99. Cartilage Injury

  1. Mohit Bhandari MD, PhD, FRCSC
  1. Joris E. J. Bekkers MD,
  2. Anika I. Tsuchida MD, PhD and
  3. Daniël B. F. Saris MD, PhD

Published Online: 31 OCT 2011

DOI: 10.1002/9781444345100.ch99

Evidence-Based Orthopedics

Evidence-Based Orthopedics

How to Cite

Bekkers, J. E. J., Tsuchida, A. I. and Saris, D. B. F. (2011) Cartilage Injury, in Evidence-Based Orthopedics (ed M. Bhandari), Wiley-Blackwell, Oxford, UK. doi: 10.1002/9781444345100.ch99

Editor Information

  1. Division of Orthopaedic Surgery, Department of Surgery, McMaster University, Hamilton, ON, Canada

Author Information

  1. University Medical Center Utrecht, Utrecht, The Netherlands

Publication History

  1. Published Online: 31 OCT 2011
  2. Published Print: 9 DEC 2011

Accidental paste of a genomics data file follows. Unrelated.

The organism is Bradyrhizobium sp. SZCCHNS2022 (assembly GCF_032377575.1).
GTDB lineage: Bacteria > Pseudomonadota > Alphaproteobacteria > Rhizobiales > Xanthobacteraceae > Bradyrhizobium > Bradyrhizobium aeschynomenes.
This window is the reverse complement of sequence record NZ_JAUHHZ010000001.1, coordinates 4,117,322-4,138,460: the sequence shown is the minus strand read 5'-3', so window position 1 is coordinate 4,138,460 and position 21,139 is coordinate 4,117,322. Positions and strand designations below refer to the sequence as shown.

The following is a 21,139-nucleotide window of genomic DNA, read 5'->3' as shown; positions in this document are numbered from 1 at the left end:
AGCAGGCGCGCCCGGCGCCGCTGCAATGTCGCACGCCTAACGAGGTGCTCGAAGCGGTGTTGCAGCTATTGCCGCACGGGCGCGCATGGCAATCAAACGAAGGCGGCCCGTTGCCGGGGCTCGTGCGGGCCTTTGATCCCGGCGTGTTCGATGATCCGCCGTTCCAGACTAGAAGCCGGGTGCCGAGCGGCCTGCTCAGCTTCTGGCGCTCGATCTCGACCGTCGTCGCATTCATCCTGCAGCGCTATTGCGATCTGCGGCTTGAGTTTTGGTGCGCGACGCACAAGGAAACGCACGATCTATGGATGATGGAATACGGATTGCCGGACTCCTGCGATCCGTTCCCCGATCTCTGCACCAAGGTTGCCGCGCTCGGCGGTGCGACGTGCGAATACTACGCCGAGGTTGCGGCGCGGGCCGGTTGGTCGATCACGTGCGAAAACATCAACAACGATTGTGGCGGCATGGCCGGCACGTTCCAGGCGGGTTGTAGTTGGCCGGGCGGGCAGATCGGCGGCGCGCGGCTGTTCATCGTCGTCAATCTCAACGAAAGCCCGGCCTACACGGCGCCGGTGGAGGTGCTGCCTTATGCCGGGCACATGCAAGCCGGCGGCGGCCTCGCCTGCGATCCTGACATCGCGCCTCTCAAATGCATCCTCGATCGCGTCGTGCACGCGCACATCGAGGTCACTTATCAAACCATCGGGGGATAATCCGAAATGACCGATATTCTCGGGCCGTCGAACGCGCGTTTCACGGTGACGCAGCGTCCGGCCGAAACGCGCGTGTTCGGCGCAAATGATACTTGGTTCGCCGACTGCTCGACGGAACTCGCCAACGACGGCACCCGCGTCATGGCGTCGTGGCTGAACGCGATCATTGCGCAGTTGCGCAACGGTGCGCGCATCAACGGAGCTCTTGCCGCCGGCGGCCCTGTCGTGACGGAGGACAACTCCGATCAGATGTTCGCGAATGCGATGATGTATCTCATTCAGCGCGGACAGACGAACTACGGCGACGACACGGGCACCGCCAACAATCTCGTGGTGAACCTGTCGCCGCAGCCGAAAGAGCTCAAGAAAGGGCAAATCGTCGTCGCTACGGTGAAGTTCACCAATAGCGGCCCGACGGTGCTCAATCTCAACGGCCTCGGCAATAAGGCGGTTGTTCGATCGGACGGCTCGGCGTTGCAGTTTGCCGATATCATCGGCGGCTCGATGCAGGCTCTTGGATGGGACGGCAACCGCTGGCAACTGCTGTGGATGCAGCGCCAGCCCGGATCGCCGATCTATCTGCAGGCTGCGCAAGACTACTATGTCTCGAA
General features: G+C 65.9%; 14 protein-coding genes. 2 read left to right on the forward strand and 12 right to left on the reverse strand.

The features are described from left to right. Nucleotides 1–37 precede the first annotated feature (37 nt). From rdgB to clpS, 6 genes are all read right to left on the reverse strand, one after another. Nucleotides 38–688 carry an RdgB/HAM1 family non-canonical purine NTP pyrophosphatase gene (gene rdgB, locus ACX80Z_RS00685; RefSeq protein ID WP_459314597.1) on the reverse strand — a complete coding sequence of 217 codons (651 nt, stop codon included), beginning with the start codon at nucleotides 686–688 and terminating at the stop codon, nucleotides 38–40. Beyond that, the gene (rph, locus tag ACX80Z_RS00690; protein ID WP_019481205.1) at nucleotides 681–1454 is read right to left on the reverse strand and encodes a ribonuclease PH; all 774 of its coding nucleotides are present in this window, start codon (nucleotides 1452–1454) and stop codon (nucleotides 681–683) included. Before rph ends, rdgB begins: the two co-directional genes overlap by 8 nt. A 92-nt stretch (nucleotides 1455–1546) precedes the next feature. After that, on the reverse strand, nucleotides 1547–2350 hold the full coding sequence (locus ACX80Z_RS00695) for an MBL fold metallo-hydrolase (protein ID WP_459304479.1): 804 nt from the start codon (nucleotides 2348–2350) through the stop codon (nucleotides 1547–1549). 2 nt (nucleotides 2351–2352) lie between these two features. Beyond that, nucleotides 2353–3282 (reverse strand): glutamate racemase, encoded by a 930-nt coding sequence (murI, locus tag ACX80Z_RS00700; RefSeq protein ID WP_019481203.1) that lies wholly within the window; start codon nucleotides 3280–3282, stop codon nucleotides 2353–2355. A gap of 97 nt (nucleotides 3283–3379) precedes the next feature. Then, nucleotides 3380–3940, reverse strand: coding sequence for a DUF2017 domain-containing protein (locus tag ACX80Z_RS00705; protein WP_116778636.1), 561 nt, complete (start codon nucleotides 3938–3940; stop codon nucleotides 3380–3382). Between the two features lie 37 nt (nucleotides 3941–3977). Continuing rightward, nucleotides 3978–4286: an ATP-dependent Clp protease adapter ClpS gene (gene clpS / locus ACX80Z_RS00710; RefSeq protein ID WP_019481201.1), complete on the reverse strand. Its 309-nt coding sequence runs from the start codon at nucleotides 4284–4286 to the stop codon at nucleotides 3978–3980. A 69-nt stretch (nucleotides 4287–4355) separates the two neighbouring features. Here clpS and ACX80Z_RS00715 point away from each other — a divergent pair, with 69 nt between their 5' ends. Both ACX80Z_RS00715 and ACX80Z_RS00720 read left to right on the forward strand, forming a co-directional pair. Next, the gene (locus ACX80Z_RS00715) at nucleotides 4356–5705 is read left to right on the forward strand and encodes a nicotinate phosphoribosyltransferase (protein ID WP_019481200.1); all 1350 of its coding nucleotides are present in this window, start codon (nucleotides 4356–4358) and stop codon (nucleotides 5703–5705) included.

ISBN Information

Print ISBN: 9781405184762

Online ISBN: 9781444345100



  • Articular cartilage;
  • Trauma;
  • MRI;
  • ACI;
  • Microfracturing;
  • OAT;
  • Prognosis;
  • Rehabilitation


The increasing young population presenting with knee trauma and related cartilage injury urges a detailed evaluation of articular cartilage damage followed by custom-made treatment plans to prevent development towards middle-aged osteoarthritis. MRI shows a moderate detection of clinically relevant articular cartilage lesions. Mid-term clinical outcomes favour cell-therapy over other cartilage surgeries. Increasing knowledge on rehabilitation after cartilage surgery will optimize protocols and further improve outcome after articular cartilage surgery with lower graft failure. Patient age, defect size, duration of symptoms and sports activity are factors that influence clinical outcome and pilot the development of an evidence-based treatment algorithm for focal articular cartilage lesions of the knee.